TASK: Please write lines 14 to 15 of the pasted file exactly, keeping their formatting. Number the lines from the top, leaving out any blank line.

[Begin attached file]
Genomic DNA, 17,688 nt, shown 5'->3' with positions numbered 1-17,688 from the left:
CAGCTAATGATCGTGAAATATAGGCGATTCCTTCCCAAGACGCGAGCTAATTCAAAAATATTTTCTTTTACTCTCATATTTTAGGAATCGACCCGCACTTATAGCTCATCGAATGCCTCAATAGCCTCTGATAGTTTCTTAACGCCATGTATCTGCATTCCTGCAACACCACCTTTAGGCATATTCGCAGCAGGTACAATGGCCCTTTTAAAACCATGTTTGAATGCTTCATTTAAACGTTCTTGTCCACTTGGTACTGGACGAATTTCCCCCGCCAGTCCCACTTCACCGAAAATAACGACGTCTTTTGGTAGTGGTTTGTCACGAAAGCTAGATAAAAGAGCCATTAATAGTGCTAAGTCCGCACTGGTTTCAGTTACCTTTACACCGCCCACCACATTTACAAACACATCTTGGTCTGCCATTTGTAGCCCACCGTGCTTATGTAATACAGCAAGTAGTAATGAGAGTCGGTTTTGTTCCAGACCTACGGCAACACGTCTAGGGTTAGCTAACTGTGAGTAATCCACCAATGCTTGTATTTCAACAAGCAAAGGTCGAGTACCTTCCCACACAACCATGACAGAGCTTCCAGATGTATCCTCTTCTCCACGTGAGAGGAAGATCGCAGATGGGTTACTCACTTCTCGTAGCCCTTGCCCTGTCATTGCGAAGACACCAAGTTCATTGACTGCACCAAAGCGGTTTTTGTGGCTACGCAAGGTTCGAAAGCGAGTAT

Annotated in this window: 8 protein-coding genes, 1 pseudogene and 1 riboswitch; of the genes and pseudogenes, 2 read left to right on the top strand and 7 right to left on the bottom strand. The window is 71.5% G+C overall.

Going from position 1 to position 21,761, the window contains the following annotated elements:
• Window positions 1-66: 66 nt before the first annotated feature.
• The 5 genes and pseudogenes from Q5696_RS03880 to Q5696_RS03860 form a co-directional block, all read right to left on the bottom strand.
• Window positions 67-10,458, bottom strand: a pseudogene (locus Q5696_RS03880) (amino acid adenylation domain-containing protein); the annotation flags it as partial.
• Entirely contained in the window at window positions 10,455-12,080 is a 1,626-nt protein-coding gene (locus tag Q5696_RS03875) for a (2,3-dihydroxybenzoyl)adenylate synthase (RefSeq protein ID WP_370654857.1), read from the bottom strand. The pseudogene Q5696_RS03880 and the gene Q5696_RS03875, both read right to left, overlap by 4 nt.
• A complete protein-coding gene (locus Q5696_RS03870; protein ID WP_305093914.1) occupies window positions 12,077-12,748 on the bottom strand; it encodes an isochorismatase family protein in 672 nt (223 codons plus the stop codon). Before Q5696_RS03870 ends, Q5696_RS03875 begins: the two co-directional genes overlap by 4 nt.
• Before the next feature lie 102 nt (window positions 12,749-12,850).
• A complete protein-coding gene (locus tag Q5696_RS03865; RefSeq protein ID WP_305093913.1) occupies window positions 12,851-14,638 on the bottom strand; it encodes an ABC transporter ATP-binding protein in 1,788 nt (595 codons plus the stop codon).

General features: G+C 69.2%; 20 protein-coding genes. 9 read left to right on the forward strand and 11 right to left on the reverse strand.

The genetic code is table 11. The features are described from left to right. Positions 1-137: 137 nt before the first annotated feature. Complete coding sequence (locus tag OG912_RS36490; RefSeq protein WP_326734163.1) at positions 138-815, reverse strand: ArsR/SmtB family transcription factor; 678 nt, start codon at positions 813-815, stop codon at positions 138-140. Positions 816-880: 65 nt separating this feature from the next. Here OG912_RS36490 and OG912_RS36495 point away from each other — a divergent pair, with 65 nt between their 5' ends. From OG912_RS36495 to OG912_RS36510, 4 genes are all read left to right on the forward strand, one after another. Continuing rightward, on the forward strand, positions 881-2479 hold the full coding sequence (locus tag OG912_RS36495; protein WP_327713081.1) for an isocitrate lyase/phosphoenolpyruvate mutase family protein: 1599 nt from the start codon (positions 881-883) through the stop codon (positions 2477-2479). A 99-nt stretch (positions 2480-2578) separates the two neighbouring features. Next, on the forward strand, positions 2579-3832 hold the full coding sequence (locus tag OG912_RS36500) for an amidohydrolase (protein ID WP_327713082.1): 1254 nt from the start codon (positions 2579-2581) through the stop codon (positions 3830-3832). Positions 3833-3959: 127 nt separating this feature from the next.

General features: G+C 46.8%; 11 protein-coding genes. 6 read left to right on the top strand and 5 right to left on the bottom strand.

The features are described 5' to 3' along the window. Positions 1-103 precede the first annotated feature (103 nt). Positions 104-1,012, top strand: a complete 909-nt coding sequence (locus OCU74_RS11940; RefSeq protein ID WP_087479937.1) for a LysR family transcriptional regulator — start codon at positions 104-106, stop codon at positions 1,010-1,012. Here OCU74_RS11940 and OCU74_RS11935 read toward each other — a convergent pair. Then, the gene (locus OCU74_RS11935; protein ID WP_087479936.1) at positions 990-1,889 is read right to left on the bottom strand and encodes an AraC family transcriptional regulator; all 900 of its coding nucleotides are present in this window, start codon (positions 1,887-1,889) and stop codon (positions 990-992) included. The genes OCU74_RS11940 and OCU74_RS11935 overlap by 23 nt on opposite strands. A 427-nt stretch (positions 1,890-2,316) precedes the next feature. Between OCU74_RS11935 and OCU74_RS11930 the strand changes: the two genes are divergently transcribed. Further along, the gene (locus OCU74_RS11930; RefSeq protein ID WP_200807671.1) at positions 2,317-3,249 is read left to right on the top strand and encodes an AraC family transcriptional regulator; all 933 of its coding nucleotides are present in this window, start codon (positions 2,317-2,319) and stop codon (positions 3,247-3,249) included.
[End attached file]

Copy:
General features: G+C 46.8%; 11 protein-coding genes. 6 read left to right on the top strand and 5 right to left on the bottom strand.

The features are described 5' to 3' along the window. Positions 1-103 precede the first annotated feature (103 nt). Positions 104-1,012, top strand: a complete 909-nt coding sequence (locus OCU74_RS11940; RefSeq protein ID WP_087479937.1) for a LysR family transcriptional regulator — start codon at positions 104-106, stop codon at positions 1,010-1,012. Here OCU74_RS11940 and OCU74_RS11935 read toward each other — a convergent pair. Then, the gene (locus OCU74_RS11935; protein ID WP_087479936.1) at positions 990-1,889 is read right to left on the bottom strand and encodes an AraC family transcriptional regulator; all 900 of its coding nucleotides are present in this window, start codon (positions 1,887-1,889) and stop codon (positions 990-992) included. The genes OCU74_RS11940 and OCU74_RS11935 overlap by 23 nt on opposite strands. A 427-nt stretch (positions 1,890-2,316) precedes the next feature. Between OCU74_RS11935 and OCU74_RS11930 the strand changes: the two genes are divergently transcribed. Further along, the gene (locus OCU74_RS11930; RefSeq protein ID WP_200807671.1) at positions 2,317-3,249 is read left to right on the top strand and encodes an AraC family transcriptional regulator; all 933 of its coding nucleotides are present in this window, start codon (positions 2,317-2,319) and stop codon (positions 3,247-3,249) included.